“There are a lot of great people out there that you get the privilege to know for a long time. You don’t know everything about their lives, but this is a pretty big part of their life that you’re involved with,” he said. “And especially when things go well, it’s pretty rewarding to see them thriving because of a treatment that you gave them.”
But things don’t always go well, and some lymphomas turn out to be resistant to treatment. While many standard and experimental treatments are available that can sometimes help people with these particularly difficult lymphomas live for years with their cancers, eventually that long list of options can come to an end.
“What I often will say to the family members if their loved one dies from lymphoma — in addition to expressing my condolences — is, ‘I wish we had more to offer. I wish we could have done more,’” he said. “This humbles us. This experience is so humbling and shows us that even though we can cure some of our cancers, we still have a lot of room for improvement.”
And that’s where his research comes in.
In his laboratory, Till develops new forms of treatments that harness patients’ immune systems to fight their non-Hodgkin lymphomas. He has focused so far on a molecule called CD20 that is found on the surface of many lymphoma cells. Drugs that kill cells bearing CD20 are a longtime cornerstone of lymphoma treatment. Under the leadership of his former mentor at the Hutch, the late physician-scientist Dr. Oliver Press, Till played a key role in several firsts in the development of a newer type of immune therapy for CD20-positive lymphomas, called CAR T-cell therapy.
In this strategy, a patient’s own T cells — a type of white blood cell — are genetically engineered in the laboratory to arm them with a molecule called a chimeric antigen receptor, or CAR, that allows them to recognize and destroy cells with CD20. After the cells are modified and multiplied, they’re put back in the patient to kill their cancers.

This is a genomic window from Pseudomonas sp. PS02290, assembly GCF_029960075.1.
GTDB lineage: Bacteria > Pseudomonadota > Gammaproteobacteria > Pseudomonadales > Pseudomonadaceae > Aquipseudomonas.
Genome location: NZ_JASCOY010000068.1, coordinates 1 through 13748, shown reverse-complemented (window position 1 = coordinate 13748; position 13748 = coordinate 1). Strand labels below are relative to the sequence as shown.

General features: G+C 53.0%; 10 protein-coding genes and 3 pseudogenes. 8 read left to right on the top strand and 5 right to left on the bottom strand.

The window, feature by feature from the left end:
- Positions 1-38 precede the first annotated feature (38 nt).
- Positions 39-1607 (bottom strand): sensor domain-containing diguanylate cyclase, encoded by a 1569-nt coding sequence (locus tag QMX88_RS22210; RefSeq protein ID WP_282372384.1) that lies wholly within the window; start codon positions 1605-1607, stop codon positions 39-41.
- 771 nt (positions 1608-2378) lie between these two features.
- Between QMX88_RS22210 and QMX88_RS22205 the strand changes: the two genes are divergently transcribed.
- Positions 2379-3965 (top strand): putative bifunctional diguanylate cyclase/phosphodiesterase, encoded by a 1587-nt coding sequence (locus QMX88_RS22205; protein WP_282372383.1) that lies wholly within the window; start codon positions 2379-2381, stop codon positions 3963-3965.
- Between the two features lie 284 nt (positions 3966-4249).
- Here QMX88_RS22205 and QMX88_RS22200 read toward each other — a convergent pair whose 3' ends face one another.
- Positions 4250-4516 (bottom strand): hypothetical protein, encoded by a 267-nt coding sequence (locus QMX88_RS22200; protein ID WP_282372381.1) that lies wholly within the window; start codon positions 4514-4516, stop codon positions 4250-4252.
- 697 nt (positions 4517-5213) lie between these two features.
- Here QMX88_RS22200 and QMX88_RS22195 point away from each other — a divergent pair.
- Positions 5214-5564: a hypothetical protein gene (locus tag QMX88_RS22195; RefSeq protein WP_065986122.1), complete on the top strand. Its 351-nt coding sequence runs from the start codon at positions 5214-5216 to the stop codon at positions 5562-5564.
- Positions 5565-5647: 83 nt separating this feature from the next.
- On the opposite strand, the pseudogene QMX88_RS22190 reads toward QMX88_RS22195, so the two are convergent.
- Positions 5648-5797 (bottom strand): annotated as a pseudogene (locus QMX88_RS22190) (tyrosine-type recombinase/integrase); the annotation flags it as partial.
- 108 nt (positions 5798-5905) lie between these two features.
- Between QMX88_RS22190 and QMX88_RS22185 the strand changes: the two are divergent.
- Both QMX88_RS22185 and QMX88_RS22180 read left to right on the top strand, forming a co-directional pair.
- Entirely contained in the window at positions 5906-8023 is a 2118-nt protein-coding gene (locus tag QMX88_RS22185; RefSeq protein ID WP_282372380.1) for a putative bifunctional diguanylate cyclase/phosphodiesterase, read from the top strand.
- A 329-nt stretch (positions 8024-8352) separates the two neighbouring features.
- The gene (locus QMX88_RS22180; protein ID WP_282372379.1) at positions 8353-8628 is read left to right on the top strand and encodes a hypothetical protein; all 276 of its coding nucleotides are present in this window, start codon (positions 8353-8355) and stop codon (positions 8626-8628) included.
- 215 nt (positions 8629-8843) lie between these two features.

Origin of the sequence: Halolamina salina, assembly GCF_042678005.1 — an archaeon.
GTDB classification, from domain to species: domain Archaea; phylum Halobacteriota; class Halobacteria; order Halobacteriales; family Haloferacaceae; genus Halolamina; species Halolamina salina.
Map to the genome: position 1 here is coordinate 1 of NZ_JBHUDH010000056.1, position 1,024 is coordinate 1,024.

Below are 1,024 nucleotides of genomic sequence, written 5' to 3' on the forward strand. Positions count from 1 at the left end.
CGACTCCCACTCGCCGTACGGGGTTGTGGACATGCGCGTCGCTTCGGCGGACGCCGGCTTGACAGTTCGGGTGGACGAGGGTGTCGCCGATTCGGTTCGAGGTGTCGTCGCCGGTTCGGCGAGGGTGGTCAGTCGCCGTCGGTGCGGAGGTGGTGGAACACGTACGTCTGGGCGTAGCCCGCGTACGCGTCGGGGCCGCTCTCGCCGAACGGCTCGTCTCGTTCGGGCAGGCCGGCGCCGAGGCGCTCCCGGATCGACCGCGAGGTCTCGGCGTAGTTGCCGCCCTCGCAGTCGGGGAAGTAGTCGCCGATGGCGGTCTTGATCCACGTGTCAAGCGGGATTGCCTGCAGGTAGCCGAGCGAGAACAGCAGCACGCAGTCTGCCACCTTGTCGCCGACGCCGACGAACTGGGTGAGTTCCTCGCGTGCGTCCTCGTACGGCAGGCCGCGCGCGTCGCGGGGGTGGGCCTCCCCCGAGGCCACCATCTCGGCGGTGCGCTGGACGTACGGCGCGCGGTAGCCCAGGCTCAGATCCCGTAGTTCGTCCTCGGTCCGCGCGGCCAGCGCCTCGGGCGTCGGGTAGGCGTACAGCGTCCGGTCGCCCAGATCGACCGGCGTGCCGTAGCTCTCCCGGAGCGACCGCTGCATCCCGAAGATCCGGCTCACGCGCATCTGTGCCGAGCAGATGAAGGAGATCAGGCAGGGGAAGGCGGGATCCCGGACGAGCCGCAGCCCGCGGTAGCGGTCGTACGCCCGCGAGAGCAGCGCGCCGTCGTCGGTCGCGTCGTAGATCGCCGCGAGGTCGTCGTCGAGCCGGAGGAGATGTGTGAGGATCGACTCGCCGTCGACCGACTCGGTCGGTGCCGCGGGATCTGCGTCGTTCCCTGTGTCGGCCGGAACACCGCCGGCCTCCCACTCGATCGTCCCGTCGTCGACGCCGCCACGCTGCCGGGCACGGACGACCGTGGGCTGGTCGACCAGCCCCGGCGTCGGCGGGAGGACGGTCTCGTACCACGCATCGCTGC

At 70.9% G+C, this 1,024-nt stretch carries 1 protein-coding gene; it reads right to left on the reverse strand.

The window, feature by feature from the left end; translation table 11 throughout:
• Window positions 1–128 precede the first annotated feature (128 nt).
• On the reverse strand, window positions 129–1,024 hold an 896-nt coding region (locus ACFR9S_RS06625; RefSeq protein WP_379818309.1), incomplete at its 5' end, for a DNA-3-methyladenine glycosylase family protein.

“This experience is so humbling and shows us that even though we can cure some of our cancers, we still have a lot of room for improvement.”
Till helped to lead the first published trial of a CAR T-cell therapy for lymphoma, and, subsequently, led the first-published trial of a so-called third-generation CAR T-cell therapy for this cancer, which improved on the previous CAR molecule’s design. These trials demonstrated the safety, feasibility and promise of this type of strategy for lymphoma.
After years of work in the lab, Till improved many more aspects of his team’s particular experimental CAR-T therapy, from the design of the CAR molecule to their method for genetically modifying the T cells. The result was that the Hutch licensed this CAR to a biotech company to be tested in clinical trials and, potentially, developed into a commercial product.
“To see something that came from my lab put a patient with bad lymphoma into remission — it’s super gratifying to see that,” he said.
Researchers need to study patients in clinical trials for a long time to learn how long remissions are going to last. But Till optimistically hopes that some who are treated with products he helped to develop might be cured, as he was years ago. Even so, there are always going to be patients for whom any promising new treatment doesn’t work well enough. And some of them will be people he’s known and cared for over many years.
So, he hopes that, for the sake of these patients and those to come, that any new treatment he develops in the future helps save lives — but that research in his lab and others around the world keep racing forward to find even better options.
“Even if this treatment ends up being a successful FDA-approved treatment someday, something else will come along and knock it off its pedestal,” he said, “which is good for patients.”
— By Susan Keown, Nov. 4, 2021